Understanding the Elusive Mechanism of Action of TCF7L2 in Metabolism

  1. Struan F.A. Grant
  1. From the Division of Human Genetics and Center for Applied Genomics, The Children's Hospital of Philadelphia, Philadelphia, Pennsylvania; and the Department of Pediatrics, Perelman School of Medicine, University of Pennsylvania, Philadelphia, Pennsylvania
  1. Corresponding author: Struan F.A. Grant, grants{at}chop.edu.

Common intronic variation within the gene encoding transcription factor 7-like 2 (TCF7L2) is now considered to be definitively associated with type 2 diabetes (T2D). Since our first report of this association in 2006 (1), independent investigators have readily replicated this finding in all the main ethnic groups; in addition, from the first genome-wide association study (GWAS) of T2D in Caucasians (2) onwards, the strongest association has been consistently with the TCF7L2 locus. Indeed, a meta-analysis of published studies worldwide as early as 2007 estimated a pooled odds ratio of 1.46 (with an impressive P = 5.4 × 10−140) (3), making it one of the most statistically significant genetic findings in T2D to date.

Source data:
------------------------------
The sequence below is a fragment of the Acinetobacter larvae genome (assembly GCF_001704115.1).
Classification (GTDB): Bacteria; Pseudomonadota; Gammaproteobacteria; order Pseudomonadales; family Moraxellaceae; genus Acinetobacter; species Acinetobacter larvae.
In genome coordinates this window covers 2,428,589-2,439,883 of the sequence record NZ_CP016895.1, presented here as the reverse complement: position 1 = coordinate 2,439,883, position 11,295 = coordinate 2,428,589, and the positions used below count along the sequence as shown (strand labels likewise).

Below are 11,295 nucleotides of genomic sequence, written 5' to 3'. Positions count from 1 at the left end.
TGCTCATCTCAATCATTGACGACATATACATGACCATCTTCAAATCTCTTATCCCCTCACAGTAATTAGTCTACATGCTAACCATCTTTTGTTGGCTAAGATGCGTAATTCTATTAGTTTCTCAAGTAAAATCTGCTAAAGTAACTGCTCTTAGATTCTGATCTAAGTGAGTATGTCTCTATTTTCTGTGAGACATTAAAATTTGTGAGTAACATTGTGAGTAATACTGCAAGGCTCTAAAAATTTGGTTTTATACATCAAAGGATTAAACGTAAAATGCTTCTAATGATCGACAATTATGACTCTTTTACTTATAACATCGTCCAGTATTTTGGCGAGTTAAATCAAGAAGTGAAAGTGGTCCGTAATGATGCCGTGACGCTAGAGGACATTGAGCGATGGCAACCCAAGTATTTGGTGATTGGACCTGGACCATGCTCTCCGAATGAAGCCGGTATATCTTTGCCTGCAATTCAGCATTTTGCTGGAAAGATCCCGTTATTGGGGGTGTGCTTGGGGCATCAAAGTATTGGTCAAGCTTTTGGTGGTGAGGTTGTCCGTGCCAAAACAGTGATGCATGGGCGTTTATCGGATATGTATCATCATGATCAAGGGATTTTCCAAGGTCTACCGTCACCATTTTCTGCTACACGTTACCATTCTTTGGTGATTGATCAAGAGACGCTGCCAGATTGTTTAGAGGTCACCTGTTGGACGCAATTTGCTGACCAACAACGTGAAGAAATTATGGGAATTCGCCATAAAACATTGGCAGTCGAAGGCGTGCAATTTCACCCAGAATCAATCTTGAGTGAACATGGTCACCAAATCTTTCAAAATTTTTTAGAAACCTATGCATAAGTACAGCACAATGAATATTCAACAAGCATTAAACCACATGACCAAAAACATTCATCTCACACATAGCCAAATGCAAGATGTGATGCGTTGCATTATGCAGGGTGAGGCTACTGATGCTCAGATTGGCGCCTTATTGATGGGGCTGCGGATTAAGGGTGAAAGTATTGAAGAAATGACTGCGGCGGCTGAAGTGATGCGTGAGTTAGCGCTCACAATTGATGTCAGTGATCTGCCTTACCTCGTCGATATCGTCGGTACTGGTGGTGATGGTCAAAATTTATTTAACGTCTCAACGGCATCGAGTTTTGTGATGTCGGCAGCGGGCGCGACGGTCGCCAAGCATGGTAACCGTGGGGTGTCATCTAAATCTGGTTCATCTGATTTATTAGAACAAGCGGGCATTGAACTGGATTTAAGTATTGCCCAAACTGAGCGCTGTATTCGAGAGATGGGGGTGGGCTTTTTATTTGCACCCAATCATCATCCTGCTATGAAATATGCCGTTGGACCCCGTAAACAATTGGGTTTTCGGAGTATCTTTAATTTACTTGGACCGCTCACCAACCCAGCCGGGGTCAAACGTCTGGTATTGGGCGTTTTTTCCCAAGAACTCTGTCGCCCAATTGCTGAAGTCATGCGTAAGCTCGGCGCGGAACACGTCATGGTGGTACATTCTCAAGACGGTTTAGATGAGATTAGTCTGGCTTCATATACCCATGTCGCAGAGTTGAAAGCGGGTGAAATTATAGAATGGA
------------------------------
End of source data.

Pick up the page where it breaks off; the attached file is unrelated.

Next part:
Despite knowing that this association has been beyond doubt for over 6 years, the mechanism through which TCF7L2 exerts its effect on T2D is still very unclear, thus making the work by Kaminska et al. (4) in this current issue of Diabetes so timely.

TCF7L2 is a high-mobility group box-containing transcription factor and operates at the last key stage of the canonical Wnt signaling transduction cascade, regulating the expression of a set of target genes. Moreover, tissue-specific isoforms have been reported (5,6), with the transcript being heavily alternatively spliced at the 3′ terminus, …

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